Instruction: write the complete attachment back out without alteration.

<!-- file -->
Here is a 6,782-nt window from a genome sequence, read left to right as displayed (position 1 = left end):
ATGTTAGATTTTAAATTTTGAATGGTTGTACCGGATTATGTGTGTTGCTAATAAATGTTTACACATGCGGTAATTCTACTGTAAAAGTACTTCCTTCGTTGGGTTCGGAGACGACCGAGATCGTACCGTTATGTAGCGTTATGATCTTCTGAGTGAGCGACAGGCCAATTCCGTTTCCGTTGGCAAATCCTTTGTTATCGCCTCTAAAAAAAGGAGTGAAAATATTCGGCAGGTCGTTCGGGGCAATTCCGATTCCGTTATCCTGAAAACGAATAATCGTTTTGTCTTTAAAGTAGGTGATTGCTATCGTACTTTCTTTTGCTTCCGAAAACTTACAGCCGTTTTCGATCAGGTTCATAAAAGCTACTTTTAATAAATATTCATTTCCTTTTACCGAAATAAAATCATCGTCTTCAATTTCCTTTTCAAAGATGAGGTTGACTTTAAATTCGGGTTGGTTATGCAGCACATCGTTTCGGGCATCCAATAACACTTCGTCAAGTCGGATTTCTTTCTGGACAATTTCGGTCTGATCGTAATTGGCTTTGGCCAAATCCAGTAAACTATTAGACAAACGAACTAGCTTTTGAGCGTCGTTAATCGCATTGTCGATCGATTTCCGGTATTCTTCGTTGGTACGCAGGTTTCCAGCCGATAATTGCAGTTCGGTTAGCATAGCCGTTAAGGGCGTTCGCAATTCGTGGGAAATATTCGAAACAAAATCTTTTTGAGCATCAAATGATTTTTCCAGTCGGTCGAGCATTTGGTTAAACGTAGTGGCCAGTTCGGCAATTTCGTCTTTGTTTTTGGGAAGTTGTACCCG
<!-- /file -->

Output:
Here is a 6,782-nt window from a genome sequence, read left to right as displayed (position 1 = left end):
ATGTTAGATTTTAAATTTTGAATGGTTGTACCGGATTATGTGTGTTGCTAATAAATGTTTACACATGCGGTAATTCTACTGTAAAAGTACTTCCTTCGTTGGGTTCGGAGACGACCGAGATCGTACCGTTATGTAGCGTTATGATCTTCTGAGTGAGCGACAGGCCAATTCCGTTTCCGTTGGCAAATCCTTTGTTATCGCCTCTAAAAAAAGGAGTGAAAATATTCGGCAGGTCGTTCGGGGCAATTCCGATTCCGTTATCCTGAAAACGAATAATCGTTTTGTCTTTAAAGTAGGTGATTGCTATCGTACTTTCTTTTGCTTCCGAAAACTTACAGCCGTTTTCGATCAGGTTCATAAAAGCTACTTTTAATAAATATTCATTTCCTTTTACCGAAATAAAATCATCGTCTTCAATTTCCTTTTCAAAGATGAGGTTGACTTTAAATTCGGGTTGGTTATGCAGCACATCGTTTCGGGCATCCAATAACACTTCGTCAAGTCGGATTTCTTTCTGGACAATTTCGGTCTGATCGTAATTGGCTTTGGCCAAATCCAGTAAACTATTAGACAAACGAACTAGCTTTTGAGCGTCGTTAATCGCATTGTCGATCGATTTCCGGTATTCTTCGTTGGTACGCAGGTTTCCAGCCGATAATTGCAGTTCGGTTAGCATAGCCGTTAAGGGCGTTCGCAATTCGTGGGAAATATTCGAAACAAAATCTTTTTGAGCATCAAATGATTTTTCCAGTCGGTCGAGCATTTGGTTAAACGTAGTGGCCAGTTCGGCAATTTCGTCTTTGTTTTTGGGAAGTTGTACCCG